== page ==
'The best show in town': In IAC speech, Trump felt at home - analysis

The president went on to wonder how come there aren't more Republican supporters in the Jewish community.

US President Donald Trump speaks at the Israeli-American Council 2019 Summit. (photo credit: ISRAEL-AMERICAN COUNCIL)
US President Donald Trump speaks at the Israeli-American Council 2019 Summit.
HOLLYWOOD, Florida – When the Israeli American Council announced that US President Donald Trump would be the 2019 keynote speaker, the event was immediately sold out.
Some 4,000 people attended the Diplomat Beach Resort ballroom on Saturday night, some of them wearing Make America Great Again hats.
The crowd welcomed Trump with chants of “four more years,” followed by an introduction from Miriam and Sheldon Adelson, the IAC’s most significant donors. “It is the best show in town,” an IAC volunteer from California told The Jerusalem Post.
The president listed his actions in favor of Israel, from moving the embassy to Jerusalem and recognizing Israeli sovereignty over the Golan Heights, to defending Israel in international forums and signing the Taylor Force Act into law.
It was also interesting to watch his condemnation of the BDS movement. For the past few months, administration officials are learning the facts about BDS and its effect on college campuses. Trump’s decision to invite a college student on stage to share her personal experience might indicate that the administration is willing to take a more active role in fighting BDS.
The president went on to wonder how come that given all these actions, there aren’t more Republican supporters in the Jewish community, saying some American Jews “don’t love Israel enough."
Some Jewish Democratic organizations said these remarks were offensive. “We strongly denounce these vile and bigoted remarks in which the president – once again – used antisemitic stereotypes to characterize Jews as driven by money and insufficiently loyal to Israel,” said Halie Soifer, Jewish Democratic Council of America executive director. The Democratic Majority for Israel lobby group sharply criticized his remarks as well.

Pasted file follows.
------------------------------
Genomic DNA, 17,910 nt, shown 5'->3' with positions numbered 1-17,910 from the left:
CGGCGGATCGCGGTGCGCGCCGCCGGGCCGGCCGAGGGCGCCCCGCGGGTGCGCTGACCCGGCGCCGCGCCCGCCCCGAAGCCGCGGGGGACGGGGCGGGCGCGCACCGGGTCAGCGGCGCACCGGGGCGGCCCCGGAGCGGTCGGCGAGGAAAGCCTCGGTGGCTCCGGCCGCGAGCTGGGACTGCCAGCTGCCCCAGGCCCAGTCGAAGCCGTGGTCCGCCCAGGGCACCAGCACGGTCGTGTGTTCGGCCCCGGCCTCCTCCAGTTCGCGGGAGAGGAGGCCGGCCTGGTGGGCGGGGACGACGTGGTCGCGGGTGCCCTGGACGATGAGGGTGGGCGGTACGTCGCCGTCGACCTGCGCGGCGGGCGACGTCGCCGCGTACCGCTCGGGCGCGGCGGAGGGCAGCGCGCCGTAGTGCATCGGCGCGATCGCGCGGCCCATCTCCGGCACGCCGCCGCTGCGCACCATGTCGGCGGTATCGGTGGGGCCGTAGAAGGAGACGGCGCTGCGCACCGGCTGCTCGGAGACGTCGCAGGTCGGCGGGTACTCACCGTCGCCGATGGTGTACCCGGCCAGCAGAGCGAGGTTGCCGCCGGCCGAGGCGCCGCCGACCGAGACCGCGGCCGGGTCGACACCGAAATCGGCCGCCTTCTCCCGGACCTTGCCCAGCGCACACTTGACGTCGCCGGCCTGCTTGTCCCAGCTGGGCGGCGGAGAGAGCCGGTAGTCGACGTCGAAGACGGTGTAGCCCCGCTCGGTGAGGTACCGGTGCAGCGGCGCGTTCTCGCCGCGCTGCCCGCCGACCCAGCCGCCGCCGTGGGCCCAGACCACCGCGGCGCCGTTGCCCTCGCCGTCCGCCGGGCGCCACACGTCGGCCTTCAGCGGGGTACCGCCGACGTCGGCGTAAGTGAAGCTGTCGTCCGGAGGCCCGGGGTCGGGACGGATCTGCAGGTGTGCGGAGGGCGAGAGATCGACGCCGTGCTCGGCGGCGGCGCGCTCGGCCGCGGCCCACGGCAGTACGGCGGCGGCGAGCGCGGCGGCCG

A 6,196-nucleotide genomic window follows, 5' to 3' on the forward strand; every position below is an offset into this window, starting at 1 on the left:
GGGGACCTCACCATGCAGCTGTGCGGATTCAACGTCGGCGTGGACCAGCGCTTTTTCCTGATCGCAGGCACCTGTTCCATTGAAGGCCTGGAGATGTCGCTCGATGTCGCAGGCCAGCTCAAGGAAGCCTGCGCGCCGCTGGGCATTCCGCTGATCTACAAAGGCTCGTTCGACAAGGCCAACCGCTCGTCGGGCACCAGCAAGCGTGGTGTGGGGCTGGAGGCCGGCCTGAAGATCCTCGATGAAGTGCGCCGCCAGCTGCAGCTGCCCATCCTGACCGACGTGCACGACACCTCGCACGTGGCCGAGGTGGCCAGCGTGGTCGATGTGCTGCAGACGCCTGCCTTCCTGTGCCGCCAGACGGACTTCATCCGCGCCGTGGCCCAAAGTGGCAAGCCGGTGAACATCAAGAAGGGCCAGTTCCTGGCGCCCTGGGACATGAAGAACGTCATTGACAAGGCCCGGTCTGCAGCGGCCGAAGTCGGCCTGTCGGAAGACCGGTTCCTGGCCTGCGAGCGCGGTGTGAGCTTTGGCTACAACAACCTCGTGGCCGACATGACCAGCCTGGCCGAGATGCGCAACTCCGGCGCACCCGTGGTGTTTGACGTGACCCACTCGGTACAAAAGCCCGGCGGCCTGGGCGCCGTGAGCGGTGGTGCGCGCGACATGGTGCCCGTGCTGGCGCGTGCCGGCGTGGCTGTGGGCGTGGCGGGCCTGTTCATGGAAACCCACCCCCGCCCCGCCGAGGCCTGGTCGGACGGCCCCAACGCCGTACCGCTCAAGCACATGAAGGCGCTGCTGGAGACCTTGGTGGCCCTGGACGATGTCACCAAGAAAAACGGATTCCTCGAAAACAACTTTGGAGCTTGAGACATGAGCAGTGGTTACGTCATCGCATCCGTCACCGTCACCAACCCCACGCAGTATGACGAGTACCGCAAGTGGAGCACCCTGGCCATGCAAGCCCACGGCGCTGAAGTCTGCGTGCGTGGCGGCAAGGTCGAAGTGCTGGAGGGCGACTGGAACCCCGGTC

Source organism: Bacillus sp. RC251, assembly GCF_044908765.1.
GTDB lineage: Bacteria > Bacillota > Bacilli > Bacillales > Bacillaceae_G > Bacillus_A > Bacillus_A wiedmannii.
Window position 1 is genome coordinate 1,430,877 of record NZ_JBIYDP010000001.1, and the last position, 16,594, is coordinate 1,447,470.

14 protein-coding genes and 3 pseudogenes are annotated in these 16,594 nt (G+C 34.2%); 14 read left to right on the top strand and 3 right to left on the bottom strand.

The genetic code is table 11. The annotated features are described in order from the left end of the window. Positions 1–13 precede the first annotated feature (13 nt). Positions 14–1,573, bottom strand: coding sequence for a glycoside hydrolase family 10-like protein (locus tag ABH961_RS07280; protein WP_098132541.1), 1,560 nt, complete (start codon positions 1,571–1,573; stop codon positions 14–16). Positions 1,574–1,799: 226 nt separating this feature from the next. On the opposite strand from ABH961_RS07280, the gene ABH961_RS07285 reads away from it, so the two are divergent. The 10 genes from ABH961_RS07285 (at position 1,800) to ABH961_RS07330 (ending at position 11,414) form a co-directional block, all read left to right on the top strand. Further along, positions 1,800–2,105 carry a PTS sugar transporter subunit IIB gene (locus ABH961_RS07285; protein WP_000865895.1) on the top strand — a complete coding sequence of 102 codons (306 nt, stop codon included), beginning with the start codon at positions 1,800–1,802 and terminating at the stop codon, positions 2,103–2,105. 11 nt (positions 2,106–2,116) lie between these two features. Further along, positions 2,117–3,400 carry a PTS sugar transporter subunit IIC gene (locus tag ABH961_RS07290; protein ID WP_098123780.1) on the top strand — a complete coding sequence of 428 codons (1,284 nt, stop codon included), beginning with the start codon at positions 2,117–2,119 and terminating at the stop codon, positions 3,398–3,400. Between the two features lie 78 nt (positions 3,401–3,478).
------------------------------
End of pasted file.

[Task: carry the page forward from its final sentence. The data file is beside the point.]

And while the president was in campaign mode when discussing American politics, including a comment about "Pocahontas," in a barb to presidential hopeful Elizabeth Warren, when it comes to Israeli politics – Trump decided to stay away from controversy and not to discuss the ongoing deadlock nor the fact that no candidate was able to form a coalition for the past eight months. Unlike his past comments when Israel had its second election this year, this time he did not mention the stalemate nor its possible implications for the US and Israel, such as the administration’s desire to roll out the peace plan only after a new government is formed. The president did not even mention Prime Minister Benjamin Netanyahu by name.
He also skipped another hot topic: a possible move to apply Israeli sovereignty over the Jordan Valley, a move Netanyahu is openly trying to promote by gaining the support of the Trump administration.
Another point that is being discussed between the two administrations over the past few months is a bilateral defense pact. Netanyahu is trying to promote a treaty between the two countries, and the two leaders spoke about it over the phone ahead of Israel’s September election.
Ambassador Ron Dermer voiced his support last month in a treaty that JINSA is pushing. JINSA’S CEO Mike Makovsky told The Jerusalem Post last week that such a treaty would not limit Israel’s freedom of action. While Trump tweeted in September that he'd be open to discuss such a pact, he did not mention it on his speech yesterday.